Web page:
The Watch Buyer's Dictionary

Watches are a valuable investment in jewelry, particularly since many individuals wear watches regularly. While you might think, “I don’t need a watch because I have a phone,” watches go beyond time-telling; they reflect one’s style and status. Some argue that a person’s watch can reveal much about them.

Typically, individuals have three types of watches: a sports watch, an everyday timepiece, and one for special occasions such as weddings or fancy evenings out. Shopping for a special occasion watch or an elegant daily watch can be daunting, as the world of watches has its own jargon. To assist you in your next watch purchase, we’ve created a watch buyer’s dictionary, explaining all the relevant terminology.

Automatic Watch

Back in the day, you used to have to physically wind your watch in order for it to keep running. Technology, however, has obviously advanced since then. An automatic watch winds itself by the movement of your wrist and arm.


The bezel is the metal piece that surrounds the crystal that covers the face of the watch. On dive watches, the bezel can rotate for timing or other measurements.


A chronograph is a watch that features a stopwatch function in addition to the normal function of telling time. Chronographs can be either quartz (battery-operated) or mechanical, operated by buttons on the side of the case.


Everyone knows Switzerland for their history with watches and they are still highly regarded in the watch industry. A chronometer is a watch that has been certified by the Official Swiss Chronometer Testing Institute.

These watches undergo rigorous tests to measure the accuracy of the watch when exposed to different environments and temperatures. Mechanical watches must be accurate within a range of -4/+6 seconds per day and quartz watches must be accurate within a range of +/-0.07 seconds per day.


A complication is any function of the watch that goes beyond telling the time. This could include a stopwatch (chronograph), calendar or even a moon phase indicator. The more complications, the more difficult the watch is to make and therefore, the more expensive it will be.


The crown is the small knob on the side of the case that is used to set the time. In a mechanical watch, the crown is the piece you would wind to keep the watch running.


Crystal is the clear cover that covers and protects the face of the watch. Despite its name, it can be made from either glass, acrylic or synthetic sapphire. Synthetic sapphire is the most expensive to make, but it’s much more durable and scratch-resistant compared to the other crystal materials.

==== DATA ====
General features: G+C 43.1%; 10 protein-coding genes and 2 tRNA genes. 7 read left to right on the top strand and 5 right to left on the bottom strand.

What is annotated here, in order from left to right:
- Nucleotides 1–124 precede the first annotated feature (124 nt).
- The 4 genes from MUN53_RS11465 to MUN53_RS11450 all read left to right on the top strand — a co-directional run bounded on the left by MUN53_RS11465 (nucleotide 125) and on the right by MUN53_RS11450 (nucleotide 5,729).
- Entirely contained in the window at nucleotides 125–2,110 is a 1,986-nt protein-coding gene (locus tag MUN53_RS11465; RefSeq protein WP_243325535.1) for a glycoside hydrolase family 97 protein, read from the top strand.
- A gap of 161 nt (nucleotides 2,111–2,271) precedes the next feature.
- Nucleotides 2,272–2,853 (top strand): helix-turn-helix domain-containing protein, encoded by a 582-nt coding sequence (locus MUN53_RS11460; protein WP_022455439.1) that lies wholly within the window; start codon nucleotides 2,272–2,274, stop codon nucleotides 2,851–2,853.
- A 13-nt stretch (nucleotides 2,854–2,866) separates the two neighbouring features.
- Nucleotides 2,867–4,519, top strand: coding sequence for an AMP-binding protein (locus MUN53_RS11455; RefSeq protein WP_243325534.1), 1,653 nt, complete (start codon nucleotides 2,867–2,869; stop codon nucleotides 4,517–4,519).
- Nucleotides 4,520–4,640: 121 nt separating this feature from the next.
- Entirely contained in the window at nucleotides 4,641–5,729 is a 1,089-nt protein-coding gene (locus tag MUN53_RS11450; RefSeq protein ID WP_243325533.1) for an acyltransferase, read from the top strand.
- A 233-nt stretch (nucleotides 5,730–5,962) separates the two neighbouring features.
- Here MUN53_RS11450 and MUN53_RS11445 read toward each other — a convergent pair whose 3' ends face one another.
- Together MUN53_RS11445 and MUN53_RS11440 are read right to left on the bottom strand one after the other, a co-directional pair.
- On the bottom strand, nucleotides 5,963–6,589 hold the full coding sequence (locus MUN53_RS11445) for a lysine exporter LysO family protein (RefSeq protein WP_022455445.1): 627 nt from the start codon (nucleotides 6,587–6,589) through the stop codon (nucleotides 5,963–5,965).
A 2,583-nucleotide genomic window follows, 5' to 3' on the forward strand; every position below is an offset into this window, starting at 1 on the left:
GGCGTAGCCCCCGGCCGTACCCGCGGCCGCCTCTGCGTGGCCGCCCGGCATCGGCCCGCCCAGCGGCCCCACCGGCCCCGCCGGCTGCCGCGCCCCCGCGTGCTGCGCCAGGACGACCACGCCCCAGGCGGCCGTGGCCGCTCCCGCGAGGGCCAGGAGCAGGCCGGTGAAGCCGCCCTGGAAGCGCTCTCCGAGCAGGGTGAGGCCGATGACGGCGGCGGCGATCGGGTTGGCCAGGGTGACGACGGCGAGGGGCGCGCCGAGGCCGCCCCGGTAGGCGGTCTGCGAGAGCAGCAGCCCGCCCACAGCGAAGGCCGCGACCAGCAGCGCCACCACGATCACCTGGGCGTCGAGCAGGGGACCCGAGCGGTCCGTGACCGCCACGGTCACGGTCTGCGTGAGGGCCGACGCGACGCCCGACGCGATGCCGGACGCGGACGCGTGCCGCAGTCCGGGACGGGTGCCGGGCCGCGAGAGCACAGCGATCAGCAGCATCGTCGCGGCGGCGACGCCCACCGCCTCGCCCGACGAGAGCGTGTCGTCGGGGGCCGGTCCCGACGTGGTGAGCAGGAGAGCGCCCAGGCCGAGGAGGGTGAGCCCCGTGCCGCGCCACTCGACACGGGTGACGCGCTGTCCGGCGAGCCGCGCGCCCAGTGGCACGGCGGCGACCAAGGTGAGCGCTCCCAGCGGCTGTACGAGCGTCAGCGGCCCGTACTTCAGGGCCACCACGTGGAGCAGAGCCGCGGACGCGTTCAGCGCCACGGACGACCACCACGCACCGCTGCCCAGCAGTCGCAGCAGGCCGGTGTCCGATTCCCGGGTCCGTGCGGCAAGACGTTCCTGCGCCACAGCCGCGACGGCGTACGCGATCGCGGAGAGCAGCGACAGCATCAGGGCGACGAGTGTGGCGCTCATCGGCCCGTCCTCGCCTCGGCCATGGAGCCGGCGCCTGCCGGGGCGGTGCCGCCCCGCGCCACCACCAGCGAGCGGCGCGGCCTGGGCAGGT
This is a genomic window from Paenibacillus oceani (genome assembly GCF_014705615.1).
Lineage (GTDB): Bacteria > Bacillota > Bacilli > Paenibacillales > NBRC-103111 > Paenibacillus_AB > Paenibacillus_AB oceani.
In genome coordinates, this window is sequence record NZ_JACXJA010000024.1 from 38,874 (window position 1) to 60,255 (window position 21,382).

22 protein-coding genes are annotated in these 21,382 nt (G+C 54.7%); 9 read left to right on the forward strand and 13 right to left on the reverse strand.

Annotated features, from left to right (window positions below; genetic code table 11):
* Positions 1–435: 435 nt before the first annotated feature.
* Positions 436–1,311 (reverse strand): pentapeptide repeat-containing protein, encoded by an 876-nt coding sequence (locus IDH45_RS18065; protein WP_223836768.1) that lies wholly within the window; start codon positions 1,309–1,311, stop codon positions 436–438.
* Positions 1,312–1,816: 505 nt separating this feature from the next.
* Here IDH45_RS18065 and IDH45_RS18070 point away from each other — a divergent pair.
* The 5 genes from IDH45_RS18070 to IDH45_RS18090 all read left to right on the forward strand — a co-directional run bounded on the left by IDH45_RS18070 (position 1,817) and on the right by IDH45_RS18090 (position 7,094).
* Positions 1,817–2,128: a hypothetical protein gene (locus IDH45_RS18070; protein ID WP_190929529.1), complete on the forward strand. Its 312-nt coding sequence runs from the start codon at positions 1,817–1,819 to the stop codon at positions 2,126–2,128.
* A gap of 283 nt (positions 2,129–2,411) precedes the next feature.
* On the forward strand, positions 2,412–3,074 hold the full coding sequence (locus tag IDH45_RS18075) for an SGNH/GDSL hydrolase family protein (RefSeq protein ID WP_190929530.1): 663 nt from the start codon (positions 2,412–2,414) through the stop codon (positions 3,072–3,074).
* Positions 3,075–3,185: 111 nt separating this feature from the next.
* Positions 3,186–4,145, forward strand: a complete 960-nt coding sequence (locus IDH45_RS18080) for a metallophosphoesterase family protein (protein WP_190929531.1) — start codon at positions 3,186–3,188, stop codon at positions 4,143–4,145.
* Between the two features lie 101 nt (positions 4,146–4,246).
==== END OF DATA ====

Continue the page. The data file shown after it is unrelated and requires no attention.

Exhibition Case Back

Also known as an open case back, an exhibition case back is a transparent piece on the underside of the watch that reveals the inner mechanics of the watch.


Frequency is the rate at which the watch ticks, measured in hertz or vibrations per hour. High-end contemporary watches beat at 4Hz.


Jewels are synthetic gemstones like rubies and sapphires used as bearings to reduce friction between the moving parts to increase the longevity of the watch.


The movement of a watch is the inner workings that can either be mechanical (automatic or hand-wound) or quartz (battery-operated). Switzerland is still a main manufacturer of high-end movements, both quartz and mechanical.

Power Reserve

Once the watch is wound, the power reserve is the amount of time the watch will run. The more high-end the watch, the larger its power reserve. Most entry-level watches can run for about 40 hours.


A quartz watch is one powered by batteries. The battery sends an electric signal via a microchip circuit to a small quartz crystal that then vibrates at a precise rate, powering the watch hands. Quartz watches are less expensive and more accurate than mechanical watches, however, watch enthusiasts still tend to favour mechanical watches due to their complexity.


Similar to an exhibition case back, a skeleton exposes the inner workings of the watch.



The tourbillon is an internal component of a watch that is housed in a rotating cage meant to counter the negative effects of gravity on the movement.

This movement was originally designed for pocket watches but is now showcased in wristwatches to demonstrate the height of their skills.


A winder is a box or watch case that gently rocks back and forth to wind automatic watches while they are not being worn.

Watches make great gifts for both men and women and come in a wide range of prices. If you ever have any questions or need advice on what watch would be the best accessory for your everyday life, stop by J.H. Young in Brantford, we are always happy to help!